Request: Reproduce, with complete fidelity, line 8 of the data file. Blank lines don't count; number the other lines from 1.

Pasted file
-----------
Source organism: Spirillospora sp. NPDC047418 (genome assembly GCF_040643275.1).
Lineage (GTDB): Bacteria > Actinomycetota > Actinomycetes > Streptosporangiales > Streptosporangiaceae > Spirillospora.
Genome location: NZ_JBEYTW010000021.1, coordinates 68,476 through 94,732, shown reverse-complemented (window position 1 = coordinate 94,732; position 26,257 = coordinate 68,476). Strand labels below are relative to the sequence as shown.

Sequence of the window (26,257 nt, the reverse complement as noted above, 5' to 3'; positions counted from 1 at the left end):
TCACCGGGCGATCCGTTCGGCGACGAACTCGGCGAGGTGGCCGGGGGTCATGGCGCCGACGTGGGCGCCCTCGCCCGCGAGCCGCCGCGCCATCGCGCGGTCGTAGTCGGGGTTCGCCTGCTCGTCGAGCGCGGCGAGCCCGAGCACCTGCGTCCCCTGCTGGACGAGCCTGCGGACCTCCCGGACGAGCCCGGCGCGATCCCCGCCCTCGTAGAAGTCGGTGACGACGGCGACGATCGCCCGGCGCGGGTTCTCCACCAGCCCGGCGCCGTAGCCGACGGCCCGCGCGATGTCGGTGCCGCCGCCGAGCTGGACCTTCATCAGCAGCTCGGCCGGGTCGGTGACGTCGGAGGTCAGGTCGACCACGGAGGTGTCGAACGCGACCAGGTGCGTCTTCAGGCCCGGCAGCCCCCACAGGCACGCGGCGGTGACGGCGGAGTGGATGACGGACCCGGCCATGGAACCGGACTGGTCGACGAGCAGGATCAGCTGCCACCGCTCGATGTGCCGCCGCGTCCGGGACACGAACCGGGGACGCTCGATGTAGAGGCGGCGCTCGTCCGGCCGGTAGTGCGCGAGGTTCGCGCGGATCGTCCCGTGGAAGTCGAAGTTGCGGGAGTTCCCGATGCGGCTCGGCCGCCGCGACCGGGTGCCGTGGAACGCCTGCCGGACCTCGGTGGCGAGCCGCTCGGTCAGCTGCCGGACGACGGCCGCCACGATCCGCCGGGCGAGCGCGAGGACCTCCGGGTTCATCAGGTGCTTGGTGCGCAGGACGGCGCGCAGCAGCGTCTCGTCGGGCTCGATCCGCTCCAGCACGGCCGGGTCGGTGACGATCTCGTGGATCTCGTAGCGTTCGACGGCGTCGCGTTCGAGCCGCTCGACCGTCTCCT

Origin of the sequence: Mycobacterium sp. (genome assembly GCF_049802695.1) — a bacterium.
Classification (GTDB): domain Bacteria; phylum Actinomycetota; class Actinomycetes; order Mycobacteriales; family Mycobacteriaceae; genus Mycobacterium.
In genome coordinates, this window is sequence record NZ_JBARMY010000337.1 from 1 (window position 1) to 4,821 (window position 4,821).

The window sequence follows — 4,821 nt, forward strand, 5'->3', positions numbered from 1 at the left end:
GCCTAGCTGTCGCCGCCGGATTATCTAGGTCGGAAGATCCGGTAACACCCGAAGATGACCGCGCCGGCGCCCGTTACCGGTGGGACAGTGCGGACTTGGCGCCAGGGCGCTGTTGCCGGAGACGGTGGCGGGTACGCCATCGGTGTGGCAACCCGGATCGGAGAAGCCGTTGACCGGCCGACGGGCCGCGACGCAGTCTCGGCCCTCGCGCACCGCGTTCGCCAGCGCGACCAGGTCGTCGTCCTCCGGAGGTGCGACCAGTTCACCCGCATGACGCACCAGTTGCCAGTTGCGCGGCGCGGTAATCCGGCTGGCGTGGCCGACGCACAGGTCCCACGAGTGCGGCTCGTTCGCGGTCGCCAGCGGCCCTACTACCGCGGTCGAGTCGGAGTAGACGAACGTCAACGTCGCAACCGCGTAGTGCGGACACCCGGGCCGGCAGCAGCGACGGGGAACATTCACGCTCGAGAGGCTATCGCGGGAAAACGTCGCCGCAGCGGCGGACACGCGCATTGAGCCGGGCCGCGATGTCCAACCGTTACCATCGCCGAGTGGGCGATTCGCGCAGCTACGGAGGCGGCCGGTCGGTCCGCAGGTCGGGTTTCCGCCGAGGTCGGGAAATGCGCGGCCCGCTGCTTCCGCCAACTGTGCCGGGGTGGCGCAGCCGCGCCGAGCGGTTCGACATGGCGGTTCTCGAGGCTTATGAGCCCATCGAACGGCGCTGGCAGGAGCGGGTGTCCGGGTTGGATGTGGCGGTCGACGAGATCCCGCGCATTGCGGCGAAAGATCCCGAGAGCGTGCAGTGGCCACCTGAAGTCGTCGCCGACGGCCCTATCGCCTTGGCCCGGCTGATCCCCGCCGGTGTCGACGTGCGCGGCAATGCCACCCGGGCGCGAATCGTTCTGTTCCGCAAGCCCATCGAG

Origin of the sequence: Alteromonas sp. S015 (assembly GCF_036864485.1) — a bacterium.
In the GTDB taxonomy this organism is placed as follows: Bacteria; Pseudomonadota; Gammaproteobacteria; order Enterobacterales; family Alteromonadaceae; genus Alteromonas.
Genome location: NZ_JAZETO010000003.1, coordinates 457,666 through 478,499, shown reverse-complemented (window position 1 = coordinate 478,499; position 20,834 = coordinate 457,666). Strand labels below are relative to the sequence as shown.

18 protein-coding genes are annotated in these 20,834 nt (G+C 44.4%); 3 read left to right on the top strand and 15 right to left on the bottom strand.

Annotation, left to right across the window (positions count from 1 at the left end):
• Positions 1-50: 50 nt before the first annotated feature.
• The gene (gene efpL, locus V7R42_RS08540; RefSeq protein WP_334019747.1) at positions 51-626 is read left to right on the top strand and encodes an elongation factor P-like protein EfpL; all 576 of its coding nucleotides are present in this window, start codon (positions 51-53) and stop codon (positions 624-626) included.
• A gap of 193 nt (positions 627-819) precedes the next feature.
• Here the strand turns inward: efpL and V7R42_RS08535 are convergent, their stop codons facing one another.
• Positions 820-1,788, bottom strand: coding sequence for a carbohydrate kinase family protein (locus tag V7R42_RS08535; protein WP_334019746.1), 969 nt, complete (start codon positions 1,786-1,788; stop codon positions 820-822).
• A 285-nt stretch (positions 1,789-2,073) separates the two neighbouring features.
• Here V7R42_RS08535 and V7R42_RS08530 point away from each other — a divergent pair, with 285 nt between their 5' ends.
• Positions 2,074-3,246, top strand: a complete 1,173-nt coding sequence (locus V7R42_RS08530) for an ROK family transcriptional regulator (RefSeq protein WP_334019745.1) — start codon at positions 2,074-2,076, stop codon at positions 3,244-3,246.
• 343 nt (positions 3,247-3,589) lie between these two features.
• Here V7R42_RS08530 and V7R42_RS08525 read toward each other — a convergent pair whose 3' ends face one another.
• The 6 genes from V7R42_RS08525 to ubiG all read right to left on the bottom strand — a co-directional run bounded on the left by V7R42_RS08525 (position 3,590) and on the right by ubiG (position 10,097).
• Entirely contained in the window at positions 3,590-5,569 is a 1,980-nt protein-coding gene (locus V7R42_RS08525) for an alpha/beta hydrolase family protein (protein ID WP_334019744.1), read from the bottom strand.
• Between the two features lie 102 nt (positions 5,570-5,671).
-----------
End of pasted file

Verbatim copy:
In genome coordinates, this window is sequence record NZ_JBARMY010000337.1 from 1 (window position 1) to 4,821 (window position 4,821).